One thing I was hoping to get from taking time off was a fresh perspective. I think I might be approaching this a bit. It’s interesting to note that I’m not missing work nor even playing the very fine Pasi organ there. I think this says something about where my own enjoyment comes from. Music is very important to my daily life. It is the water I live in. But more and more in my sixties I live there alone.
My only true colleague with whom I share some understanding is my boss, Jen Adams. This is a godsend and i know it. But though she is an astute boss, she’s not another musician. I share stuff with other local musicians, but I am feeling more and more that my own perspective is way more broad than any muscian I know. Yesterday morning I showered to the dulcet tones of John Lee Hooker. You know. The guy from the Blues Brothers
I admit that he was one of the few musicians in the Blues Brothers that I didn’t know that well, Cab Calloway is the other. I recently watched a “Making of Blues Brothers” video on YouTube and was annoyed with one thing about Jon Landis the director. He said that he had trouble with Aretha Franklin and James Brown because they couldn’t lip sync. This makes me crazy. He got around it by allowing them to perform their part live while the others lip synced. He didn’t mention John Lee Hooker.
Anyway, my musical interests have always been rather wide ranging. From John Lee Hooker to Bartok, from the Doors to Bach, from … well you get the idea. And they have led me into many interesting pursuits of understanding. Often I am not able to match other musicians narrow understandings of music. This doesn’t mean I don’t appreciate where we overlap (Hi Rhonda!). It’s just that no one, and I mean no one, in my musical sphere comes close to seeing music the way I do.
This has led me to think of myself as primarily a music lover. I think of it a bit like the idea of a common reader. My understanding of the common reader is they are motivated by the pleasure of what they read no matter where that leads them. Also I think of them as autodidacts (which is definitely the way I see myself).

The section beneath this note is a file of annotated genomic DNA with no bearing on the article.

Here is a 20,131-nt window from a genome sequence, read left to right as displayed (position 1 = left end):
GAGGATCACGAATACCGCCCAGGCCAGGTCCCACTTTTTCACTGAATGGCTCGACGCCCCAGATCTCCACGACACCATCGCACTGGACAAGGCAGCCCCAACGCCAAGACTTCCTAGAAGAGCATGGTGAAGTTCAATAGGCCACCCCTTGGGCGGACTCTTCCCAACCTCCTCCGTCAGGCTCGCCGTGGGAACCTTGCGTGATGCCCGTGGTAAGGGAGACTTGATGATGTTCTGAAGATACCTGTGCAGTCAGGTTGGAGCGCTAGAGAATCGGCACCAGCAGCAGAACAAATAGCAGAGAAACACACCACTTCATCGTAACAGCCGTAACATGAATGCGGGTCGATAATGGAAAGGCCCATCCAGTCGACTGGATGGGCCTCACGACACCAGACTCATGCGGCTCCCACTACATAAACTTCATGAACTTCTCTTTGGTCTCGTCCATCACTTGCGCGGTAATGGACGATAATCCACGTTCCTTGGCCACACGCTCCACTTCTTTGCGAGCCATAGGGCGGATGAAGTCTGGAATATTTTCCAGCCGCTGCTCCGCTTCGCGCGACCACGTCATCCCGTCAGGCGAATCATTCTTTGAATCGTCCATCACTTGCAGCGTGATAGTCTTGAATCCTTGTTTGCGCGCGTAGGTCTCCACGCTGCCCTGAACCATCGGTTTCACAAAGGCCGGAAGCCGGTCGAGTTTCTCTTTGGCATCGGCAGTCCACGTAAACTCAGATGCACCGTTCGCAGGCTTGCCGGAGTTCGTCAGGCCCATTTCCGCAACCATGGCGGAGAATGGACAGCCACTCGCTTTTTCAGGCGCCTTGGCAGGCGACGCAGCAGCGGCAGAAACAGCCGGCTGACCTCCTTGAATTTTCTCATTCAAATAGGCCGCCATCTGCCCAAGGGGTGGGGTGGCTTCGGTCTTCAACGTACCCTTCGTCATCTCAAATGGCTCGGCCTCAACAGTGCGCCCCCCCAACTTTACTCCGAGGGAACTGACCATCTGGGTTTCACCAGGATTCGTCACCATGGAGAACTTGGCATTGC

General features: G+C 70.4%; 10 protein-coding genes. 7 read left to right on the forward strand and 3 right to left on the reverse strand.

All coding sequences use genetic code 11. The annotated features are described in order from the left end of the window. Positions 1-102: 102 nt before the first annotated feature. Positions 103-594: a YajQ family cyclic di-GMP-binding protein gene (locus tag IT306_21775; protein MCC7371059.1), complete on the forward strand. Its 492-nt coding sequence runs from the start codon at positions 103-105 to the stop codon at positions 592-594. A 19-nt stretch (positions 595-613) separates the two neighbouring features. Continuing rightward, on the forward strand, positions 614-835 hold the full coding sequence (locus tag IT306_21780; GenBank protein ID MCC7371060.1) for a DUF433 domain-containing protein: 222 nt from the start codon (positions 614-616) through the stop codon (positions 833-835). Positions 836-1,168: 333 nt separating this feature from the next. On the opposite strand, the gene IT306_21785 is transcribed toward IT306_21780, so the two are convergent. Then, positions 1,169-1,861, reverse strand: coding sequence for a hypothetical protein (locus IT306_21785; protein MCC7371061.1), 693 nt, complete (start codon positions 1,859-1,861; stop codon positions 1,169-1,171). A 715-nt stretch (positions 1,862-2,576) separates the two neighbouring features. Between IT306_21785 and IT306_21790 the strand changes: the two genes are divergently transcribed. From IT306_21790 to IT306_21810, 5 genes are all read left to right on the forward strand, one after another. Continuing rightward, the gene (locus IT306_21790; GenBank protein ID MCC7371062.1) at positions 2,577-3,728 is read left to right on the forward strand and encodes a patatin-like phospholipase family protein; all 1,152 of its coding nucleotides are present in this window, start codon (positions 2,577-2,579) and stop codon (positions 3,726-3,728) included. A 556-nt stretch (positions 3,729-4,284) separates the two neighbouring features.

This makes me wonder if I am a sort of a common music lover. I definitely am not academic. Nor am I primarily a pop musician, a jazz musician, a blues musician, a harpsichordist, an organist, you name it. I guess I’ve gone a bit beyond dabbling in these areas. But my wide tastes make perfect sense to me.
And part of the perspective I am developing is that I can pursue this wide approach by myself even though one of my great joys is making music with other people. So playing duets with Rhonda, playing with my piano trio, even leading a roomful of worshipers in common song is fun for me. But not doing any of this doesn’t seem to surface on my radar as something I am missing or long to do.
I’m hoping that when I return to work, I can convince myself that truly not much is required of me there. I think part of my loss of perspective was confusing my own passion for music (especially as evidenced by learning pieces on the Pasi) with work. It never felt like work to practice on the Pasi. And indeed it wasn’t. Doing my gig well does not necessarily involve challenging myself. My job is about showing up on Sunday and leading from the organ and preparing the choir to assist in this.
My task is to help myself understand that when I return to work I can still do a lot of the goofing off I am doing now and even did before.
You know. Perspective.